talking won't help

June 3rd, 2010
1:06 pm

I have been trying to mentor a group of kids now for the last 5 years. It has finally occurred to me that there is nothing you can say or do to them. They do not listen. They nod their head and pretend to listen, but they don’t. You can tell them the horror stories, you can show them the scars, take them to the jails, but it won’t make any difference.

I used to believe that you could take any kid and raise him/her in the right environment and they will turn out fine. I now believe that its nature, not nurture that is the primary driver.

They post naked pics of themselves on the internet, they join gangs, they do drugs, they have random sex, they don’t use protection, they lie, they steal, and they do it all with no knowledge from their parents.

The group of kids I have tried to help are not homogenous, they are rich, poor, two parents, single parents, they are black, they are white, and none of those factors seem to make a difference.

Here is what to look for. If they are obnoxious and getting in trouble when they are 10, they will always be that way. You can’t help them.

talking won't help

June 3rd, 2010
1:07 pm

Oh, and you don’t know if its your kids or not. There is nothing you can do.


June 3rd, 2010
1:07 pm

Uh, “Taken” is a work of fiction. And many, many women travel alone without winding up like Natalee Holloway. Scare tactics are not helpful. What’s helpful: Encouraging young women to be aware of their surroundings, to learn self-defense, and to identify sketchy situations (and yes, men). There’s a difference between being a traveler and a tourist. Teach girls to be the former and they’ll be fine; if they’re the latter, as Natalee Holloway was, they’re more likely to have problems. Also, duh, don’t get trashed on vacation.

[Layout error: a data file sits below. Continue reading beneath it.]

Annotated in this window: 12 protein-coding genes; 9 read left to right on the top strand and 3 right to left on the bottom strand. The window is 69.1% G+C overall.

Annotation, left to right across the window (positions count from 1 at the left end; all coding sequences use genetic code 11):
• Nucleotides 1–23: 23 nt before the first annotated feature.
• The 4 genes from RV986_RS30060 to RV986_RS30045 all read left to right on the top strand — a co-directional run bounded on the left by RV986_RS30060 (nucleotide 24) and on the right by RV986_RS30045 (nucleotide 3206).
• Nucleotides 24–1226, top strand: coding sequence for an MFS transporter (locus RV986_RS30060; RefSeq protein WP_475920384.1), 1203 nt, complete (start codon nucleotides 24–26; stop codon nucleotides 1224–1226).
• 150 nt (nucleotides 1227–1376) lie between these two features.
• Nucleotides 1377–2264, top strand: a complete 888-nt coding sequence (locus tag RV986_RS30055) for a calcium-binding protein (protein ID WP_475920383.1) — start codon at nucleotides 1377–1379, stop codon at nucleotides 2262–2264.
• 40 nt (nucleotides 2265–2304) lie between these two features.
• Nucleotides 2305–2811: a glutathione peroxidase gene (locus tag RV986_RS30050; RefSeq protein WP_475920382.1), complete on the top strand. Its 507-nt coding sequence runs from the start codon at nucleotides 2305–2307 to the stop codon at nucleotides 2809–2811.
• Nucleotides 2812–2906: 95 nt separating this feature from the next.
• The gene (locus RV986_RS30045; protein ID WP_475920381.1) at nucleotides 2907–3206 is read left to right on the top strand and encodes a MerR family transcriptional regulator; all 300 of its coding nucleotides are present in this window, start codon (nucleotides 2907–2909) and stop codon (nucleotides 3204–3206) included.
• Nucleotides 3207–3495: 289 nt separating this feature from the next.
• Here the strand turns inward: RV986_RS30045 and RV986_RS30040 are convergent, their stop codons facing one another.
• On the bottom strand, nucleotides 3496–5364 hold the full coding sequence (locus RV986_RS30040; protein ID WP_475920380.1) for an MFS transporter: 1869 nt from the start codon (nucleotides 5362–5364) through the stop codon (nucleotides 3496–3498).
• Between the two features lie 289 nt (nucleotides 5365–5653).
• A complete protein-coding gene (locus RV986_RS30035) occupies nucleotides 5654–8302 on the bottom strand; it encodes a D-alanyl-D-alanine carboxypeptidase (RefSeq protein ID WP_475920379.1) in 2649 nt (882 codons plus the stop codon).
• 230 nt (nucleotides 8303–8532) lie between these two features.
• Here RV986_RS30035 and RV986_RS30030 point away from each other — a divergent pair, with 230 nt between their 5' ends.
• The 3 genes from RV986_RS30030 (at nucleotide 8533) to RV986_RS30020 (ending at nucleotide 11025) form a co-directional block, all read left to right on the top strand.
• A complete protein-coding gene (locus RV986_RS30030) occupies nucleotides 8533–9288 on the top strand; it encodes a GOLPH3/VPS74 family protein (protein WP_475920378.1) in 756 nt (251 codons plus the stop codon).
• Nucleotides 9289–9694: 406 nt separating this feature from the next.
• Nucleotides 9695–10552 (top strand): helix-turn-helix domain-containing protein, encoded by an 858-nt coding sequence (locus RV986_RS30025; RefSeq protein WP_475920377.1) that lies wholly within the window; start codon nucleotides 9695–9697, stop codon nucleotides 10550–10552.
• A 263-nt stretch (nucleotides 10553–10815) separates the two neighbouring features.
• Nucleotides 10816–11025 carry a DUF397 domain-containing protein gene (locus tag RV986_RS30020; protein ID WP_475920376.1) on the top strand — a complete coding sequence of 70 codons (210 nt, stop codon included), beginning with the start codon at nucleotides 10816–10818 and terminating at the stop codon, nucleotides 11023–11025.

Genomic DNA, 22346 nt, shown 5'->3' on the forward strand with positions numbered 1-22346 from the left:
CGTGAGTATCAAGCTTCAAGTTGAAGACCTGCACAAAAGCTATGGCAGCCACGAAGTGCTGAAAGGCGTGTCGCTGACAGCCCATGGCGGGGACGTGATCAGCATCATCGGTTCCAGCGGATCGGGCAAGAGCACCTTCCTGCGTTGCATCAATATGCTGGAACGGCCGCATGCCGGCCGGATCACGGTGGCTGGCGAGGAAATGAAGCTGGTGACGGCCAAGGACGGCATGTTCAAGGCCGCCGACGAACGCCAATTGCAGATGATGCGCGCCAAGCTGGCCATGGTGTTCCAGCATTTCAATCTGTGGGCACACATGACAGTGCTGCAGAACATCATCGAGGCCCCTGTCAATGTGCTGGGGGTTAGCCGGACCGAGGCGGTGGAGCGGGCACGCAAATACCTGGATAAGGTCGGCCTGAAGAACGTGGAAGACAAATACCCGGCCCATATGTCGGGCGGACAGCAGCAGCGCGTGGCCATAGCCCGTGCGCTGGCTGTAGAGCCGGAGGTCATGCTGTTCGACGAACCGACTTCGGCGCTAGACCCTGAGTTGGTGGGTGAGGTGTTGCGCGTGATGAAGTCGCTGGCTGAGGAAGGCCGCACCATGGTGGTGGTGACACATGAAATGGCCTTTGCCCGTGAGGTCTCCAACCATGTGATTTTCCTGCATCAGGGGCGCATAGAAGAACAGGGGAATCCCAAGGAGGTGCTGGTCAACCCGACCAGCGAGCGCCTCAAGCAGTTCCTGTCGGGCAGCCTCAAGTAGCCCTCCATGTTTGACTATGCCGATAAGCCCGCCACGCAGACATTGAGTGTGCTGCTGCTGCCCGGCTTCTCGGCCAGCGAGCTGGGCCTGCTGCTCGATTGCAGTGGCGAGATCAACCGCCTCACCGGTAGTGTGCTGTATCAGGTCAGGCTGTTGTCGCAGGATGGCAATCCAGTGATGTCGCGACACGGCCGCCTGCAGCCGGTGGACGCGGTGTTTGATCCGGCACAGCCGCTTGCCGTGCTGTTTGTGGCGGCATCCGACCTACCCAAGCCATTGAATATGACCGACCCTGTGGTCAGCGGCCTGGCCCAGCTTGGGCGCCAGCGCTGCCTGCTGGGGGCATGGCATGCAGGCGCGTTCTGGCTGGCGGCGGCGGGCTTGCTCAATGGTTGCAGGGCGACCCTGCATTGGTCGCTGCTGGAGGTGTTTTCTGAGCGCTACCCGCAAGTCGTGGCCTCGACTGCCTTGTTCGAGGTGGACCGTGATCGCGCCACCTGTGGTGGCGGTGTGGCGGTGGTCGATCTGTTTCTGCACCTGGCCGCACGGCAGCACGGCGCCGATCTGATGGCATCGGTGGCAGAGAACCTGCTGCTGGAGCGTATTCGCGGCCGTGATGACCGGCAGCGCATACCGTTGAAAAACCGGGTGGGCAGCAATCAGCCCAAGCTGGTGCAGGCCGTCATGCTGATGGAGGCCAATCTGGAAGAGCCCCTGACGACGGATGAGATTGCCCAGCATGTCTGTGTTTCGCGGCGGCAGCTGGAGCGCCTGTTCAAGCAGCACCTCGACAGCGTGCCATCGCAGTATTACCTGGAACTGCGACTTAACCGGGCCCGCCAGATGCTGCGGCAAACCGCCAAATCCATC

Honestly, I think you’re being alarmist. Your parents had you go abroad as a teenager, and you ask “What were they thinking?” And yet, you were fine. Instead of teaching girls to fear the world as a big scary place, it is better to teach them how to be strong in it.

I would also argue that young American women who go to “party” destinations are more likely to encounter crooks and sleazy dudes than those who avoid places like Cancun, Ibiza, etc.

I, too, would like you to clarify what “white slavery” means.


June 3rd, 2010
1:20 pm

I’ve never been able to get over the image of Natalie leaving with those three boys and her friends watching her ride off. My girlfriends and I were like the Marines – leave no one behind. I’ve pulled girls out of the back of pick-up trucks, out of bathrooms (hello girls in Milledgeville with Big Ben), and I have to admit, it’s been done with me. I’m 39, so I guess I’ve officially crossed over into the older generation but when I was young and reckless, we lived by a code and watched out for each other. If I had a daughter, I’d be drilling the same thing into her head but I would worry if she got it. For some reason the value of human life and the realization of danger and consequences doesn’t seem to be connecting in the youth of today. What feels good right now? That seems to be what they’re doing. That’s sterotyping I’m sure and I’ve always railed against it. I was part of the Gen X and we were labeled slackers and I took offense to that.

White slavery

June 3rd, 2010
1:22 pm

White slavery (prostitution), a term sometimes used to refer to sexual slavery, not in reference to the race of the victims (which can be of any race), but to distinguish it from the full-scale, hereditary system of slavery that had been imposed on black people in the Americas.


June 3rd, 2010
1:30 pm